Three Bharatanatyam dancers striking a pose and looking at a fishing net full of plastic bottles hanging from the ceiling

Plastic Drastic Fantastic review by Everything Theatre

Apr 10, 2022

“★★★ A highly polished and exquisitely performed production for children age 7+, inviting us to take a careful look at plastics and how humans relate to them.”

Three bharatanatyam artists standing in line and striking a titled pose.

It’s quite unusual to find a dance production created especially for children. It’s even more unusual to find professionally trained South Asian dancers performing that very show! But here at the Polka Theatre that’s exactly what they’ve done, and Akademi’s Plastic Drastic Fantastic is an exquisite production.

From the first few seconds of this aesthetically delightful show, it’s clear there is no compromising on quality just because it is for a young audience. A beautiful ocean, made entirely from an inflated tube of plastic, undulates across the stage and is an artwork in itself. In fact, the design from Brian Hartley is simply gorgeous throughout, and is complemented perfectly by the intricate soundtrack from Kathy Hinde and Matt Olden. This is a thoughtfully devised piece: it’s highly visual, making it widely accessible. As an additional sensory experience for audience members with a hearing impairment the bench seats offer small, adapted cushions, which pulsate to the beat of the music.

The dynamic performers Anjana Bala, Shivaangee Agrawal and Shyam Dattani are absolutely impeccable, as they relate a story of our human relationship with plastic through gesture and movement. It’s wonderfully refreshing to see classic South Asian dance performed so playfully and in a contemporary context: Suba Subramaniam’s sophisticated choreography simply sparkles. Their vibrant, detailed movement really draws attention to the many properties of plastics, as a simple bag is made into multiple items. It’s great fun to see the dancers playing with the objects, as they encourage the audience to think differently about the everyday uses of plastics, and to imagine where they might be found in our lives.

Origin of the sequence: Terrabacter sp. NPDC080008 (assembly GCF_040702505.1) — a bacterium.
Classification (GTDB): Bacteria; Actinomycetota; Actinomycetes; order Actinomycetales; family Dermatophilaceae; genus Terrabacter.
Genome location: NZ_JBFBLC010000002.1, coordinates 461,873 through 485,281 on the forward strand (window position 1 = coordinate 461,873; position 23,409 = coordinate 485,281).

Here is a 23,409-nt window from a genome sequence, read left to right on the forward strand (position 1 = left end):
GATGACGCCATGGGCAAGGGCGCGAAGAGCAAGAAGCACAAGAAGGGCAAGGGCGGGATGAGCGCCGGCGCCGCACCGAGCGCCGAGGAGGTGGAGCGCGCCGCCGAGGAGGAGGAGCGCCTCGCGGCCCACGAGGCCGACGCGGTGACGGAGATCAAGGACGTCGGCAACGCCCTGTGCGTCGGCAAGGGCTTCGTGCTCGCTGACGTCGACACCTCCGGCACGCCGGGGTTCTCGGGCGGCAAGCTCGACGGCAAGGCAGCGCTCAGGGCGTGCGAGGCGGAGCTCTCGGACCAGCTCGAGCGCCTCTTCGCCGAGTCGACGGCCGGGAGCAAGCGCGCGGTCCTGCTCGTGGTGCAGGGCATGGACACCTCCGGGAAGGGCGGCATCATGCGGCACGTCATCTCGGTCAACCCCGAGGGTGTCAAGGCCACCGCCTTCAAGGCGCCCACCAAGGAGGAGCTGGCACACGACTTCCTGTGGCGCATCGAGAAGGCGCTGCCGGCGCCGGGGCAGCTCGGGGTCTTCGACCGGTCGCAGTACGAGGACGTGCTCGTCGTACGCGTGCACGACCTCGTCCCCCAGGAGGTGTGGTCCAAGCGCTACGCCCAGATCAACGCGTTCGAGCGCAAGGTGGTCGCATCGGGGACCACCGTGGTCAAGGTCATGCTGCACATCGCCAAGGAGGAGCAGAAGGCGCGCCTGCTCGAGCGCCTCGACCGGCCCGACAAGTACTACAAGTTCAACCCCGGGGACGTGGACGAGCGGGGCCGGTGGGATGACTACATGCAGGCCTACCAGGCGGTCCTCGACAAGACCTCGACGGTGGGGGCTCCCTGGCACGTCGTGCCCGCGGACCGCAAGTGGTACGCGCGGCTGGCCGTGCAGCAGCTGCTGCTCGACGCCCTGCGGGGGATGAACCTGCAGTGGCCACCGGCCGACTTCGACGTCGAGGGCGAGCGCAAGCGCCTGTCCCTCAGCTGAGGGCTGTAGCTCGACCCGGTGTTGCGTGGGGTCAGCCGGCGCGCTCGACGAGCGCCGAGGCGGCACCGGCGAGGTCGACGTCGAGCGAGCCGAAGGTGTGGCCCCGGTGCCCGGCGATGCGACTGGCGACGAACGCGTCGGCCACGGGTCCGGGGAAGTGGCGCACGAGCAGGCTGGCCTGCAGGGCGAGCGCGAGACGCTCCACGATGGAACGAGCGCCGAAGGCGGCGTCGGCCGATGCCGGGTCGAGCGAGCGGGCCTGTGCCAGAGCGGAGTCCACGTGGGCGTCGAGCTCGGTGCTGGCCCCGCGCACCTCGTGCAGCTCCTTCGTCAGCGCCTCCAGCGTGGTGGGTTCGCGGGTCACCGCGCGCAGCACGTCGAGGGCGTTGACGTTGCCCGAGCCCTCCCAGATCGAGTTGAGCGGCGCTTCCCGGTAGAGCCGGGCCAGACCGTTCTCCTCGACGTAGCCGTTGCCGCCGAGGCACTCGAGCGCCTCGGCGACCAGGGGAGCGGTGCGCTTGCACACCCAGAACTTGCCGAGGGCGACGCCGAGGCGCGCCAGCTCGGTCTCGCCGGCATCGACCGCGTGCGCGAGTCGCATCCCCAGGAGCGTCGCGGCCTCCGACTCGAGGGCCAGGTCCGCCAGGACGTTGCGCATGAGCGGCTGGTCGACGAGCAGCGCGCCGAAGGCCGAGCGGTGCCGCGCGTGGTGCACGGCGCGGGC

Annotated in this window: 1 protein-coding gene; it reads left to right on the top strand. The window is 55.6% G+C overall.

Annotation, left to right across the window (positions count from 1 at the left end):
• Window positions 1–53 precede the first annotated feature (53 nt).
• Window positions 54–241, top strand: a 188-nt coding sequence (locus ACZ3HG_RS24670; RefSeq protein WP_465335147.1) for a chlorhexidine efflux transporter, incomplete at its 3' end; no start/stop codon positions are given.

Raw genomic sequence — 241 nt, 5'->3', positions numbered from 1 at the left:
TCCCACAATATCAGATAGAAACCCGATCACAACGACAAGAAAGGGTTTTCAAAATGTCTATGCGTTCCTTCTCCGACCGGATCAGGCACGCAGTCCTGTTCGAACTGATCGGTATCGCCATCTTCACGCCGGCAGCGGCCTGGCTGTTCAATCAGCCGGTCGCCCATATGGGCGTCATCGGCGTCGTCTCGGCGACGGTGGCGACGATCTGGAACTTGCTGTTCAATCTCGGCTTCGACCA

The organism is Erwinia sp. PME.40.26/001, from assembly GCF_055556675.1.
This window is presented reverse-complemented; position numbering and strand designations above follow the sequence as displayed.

As the show progresses the dance demonstrates the mechanisation of plastic over-production and there is a lot of repetition of movement, which for me felt a little prolonged – I admit I zoned out a bit. The end section of the show then examines the issue of plastic in the ocean and the damage it causes. At one point a net of plastic bottles spills all over the floor, right up to the children sitting at the front. As the bottles were actually touching their feet, I was expecting the characters to perhaps ask the excited audience to help them clear the spill away, making them active participants, and it seemed a bit of a missed opportunity when it never occurred. Dealing as it does with environmental damage, the story does become a bit melancholy later on. However, it has a last-minute positive twist with a delightful portrayal of a happy turtle, demonstrating that it’s not too late to help change the situation.

Joyfully funny in places and more challenging in others, the performance demands a certain amount of concentration, so is definitely more suited to its 7+ suggested age range than to younger children. It’s an undeniably beautiful piece of work and a unique opportunity for families to engage in a conversation about plastic use and pollution through an unconventional and captivating medium. And extra kudos to the Polka Theatre for the additional workshops it has been running around the show, which really add value.

A Polka and Akademi co-production
Artistic Direction and Choreography by: Suba Subramaniam
Design by: Brian Hartley
Sound Design by: Kathy Hinde and Matt Olden
Consultant for Deaf Audiences: Ramesh Meyyappan
Lighting Design by: Ben Cowens and Aideen Malone